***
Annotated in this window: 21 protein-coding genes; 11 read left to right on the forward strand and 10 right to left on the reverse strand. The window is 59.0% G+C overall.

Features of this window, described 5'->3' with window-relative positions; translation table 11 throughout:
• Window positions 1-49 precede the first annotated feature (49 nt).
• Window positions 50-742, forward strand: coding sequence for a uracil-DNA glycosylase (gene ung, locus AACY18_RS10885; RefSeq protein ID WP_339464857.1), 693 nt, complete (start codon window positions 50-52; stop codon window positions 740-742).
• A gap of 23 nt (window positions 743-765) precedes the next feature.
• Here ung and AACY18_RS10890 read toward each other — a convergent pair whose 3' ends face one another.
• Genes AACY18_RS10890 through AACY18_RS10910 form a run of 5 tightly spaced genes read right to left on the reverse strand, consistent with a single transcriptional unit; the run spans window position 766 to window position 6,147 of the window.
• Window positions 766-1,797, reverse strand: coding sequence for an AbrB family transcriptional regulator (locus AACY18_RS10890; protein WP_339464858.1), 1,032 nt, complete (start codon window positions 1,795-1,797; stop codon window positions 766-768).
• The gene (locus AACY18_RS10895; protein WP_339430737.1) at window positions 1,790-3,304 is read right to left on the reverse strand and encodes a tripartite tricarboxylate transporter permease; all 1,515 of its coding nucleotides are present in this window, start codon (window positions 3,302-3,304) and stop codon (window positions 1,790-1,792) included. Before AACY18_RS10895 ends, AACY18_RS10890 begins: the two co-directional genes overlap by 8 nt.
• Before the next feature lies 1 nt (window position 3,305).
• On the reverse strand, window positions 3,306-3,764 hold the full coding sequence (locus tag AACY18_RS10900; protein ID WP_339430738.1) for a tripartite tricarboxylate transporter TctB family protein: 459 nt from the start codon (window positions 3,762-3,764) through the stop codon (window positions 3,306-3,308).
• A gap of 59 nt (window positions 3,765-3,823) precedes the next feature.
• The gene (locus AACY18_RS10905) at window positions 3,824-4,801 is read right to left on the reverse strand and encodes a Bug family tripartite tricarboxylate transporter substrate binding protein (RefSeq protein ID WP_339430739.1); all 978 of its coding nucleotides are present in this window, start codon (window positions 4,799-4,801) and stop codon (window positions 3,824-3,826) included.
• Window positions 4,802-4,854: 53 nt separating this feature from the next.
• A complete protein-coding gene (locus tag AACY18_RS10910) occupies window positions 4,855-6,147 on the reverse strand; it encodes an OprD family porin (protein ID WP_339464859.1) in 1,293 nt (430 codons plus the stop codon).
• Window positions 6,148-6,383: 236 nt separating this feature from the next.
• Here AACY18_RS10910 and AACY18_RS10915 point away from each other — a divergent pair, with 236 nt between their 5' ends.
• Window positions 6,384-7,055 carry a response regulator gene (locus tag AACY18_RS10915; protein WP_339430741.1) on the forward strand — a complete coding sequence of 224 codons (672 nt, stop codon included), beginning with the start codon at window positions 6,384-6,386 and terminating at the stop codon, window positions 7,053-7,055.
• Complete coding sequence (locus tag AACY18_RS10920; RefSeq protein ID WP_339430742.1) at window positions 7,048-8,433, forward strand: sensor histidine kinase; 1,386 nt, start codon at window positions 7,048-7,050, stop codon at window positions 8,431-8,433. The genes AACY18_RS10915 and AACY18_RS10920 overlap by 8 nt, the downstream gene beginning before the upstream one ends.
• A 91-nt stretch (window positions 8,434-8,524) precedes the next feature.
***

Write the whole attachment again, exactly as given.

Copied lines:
Annotated in this window: 21 protein-coding genes; 11 read left to right on the forward strand and 10 right to left on the reverse strand. The window is 59.0% G+C overall.

Features of this window, described 5'->3' with window-relative positions; translation table 11 throughout:
• Window positions 1-49 precede the first annotated feature (49 nt).
• Window positions 50-742, forward strand: coding sequence for a uracil-DNA glycosylase (gene ung, locus AACY18_RS10885; RefSeq protein ID WP_339464857.1), 693 nt, complete (start codon window positions 50-52; stop codon window positions 740-742).
• A gap of 23 nt (window positions 743-765) precedes the next feature.
• Here ung and AACY18_RS10890 read toward each other — a convergent pair whose 3' ends face one another.
• Genes AACY18_RS10890 through AACY18_RS10910 form a run of 5 tightly spaced genes read right to left on the reverse strand, consistent with a single transcriptional unit; the run spans window position 766 to window position 6,147 of the window.
• Window positions 766-1,797, reverse strand: coding sequence for an AbrB family transcriptional regulator (locus AACY18_RS10890; protein WP_339464858.1), 1,032 nt, complete (start codon window positions 1,795-1,797; stop codon window positions 766-768).
• The gene (locus AACY18_RS10895; protein WP_339430737.1) at window positions 1,790-3,304 is read right to left on the reverse strand and encodes a tripartite tricarboxylate transporter permease; all 1,515 of its coding nucleotides are present in this window, start codon (window positions 3,302-3,304) and stop codon (window positions 1,790-1,792) included. Before AACY18_RS10895 ends, AACY18_RS10890 begins: the two co-directional genes overlap by 8 nt.
• Before the next feature lies 1 nt (window position 3,305).
• On the reverse strand, window positions 3,306-3,764 hold the full coding sequence (locus tag AACY18_RS10900; protein ID WP_339430738.1) for a tripartite tricarboxylate transporter TctB family protein: 459 nt from the start codon (window positions 3,762-3,764) through the stop codon (window positions 3,306-3,308).
• A gap of 59 nt (window positions 3,765-3,823) precedes the next feature.
• The gene (locus AACY18_RS10905) at window positions 3,824-4,801 is read right to left on the reverse strand and encodes a Bug family tripartite tricarboxylate transporter substrate binding protein (RefSeq protein ID WP_339430739.1); all 978 of its coding nucleotides are present in this window, start codon (window positions 4,799-4,801) and stop codon (window positions 3,824-3,826) included.
• Window positions 4,802-4,854: 53 nt separating this feature from the next.
• A complete protein-coding gene (locus tag AACY18_RS10910) occupies window positions 4,855-6,147 on the reverse strand; it encodes an OprD family porin (protein ID WP_339464859.1) in 1,293 nt (430 codons plus the stop codon).
• Window positions 6,148-6,383: 236 nt separating this feature from the next.
• Here AACY18_RS10910 and AACY18_RS10915 point away from each other — a divergent pair, with 236 nt between their 5' ends.
• Window positions 6,384-7,055 carry a response regulator gene (locus tag AACY18_RS10915; protein WP_339430741.1) on the forward strand — a complete coding sequence of 224 codons (672 nt, stop codon included), beginning with the start codon at window positions 6,384-6,386 and terminating at the stop codon, window positions 7,053-7,055.
• Complete coding sequence (locus tag AACY18_RS10920; RefSeq protein ID WP_339430742.1) at window positions 7,048-8,433, forward strand: sensor histidine kinase; 1,386 nt, start codon at window positions 7,048-7,050, stop codon at window positions 8,431-8,433. The genes AACY18_RS10915 and AACY18_RS10920 overlap by 8 nt, the downstream gene beginning before the upstream one ends.
• A 91-nt stretch (window positions 8,434-8,524) precedes the next feature.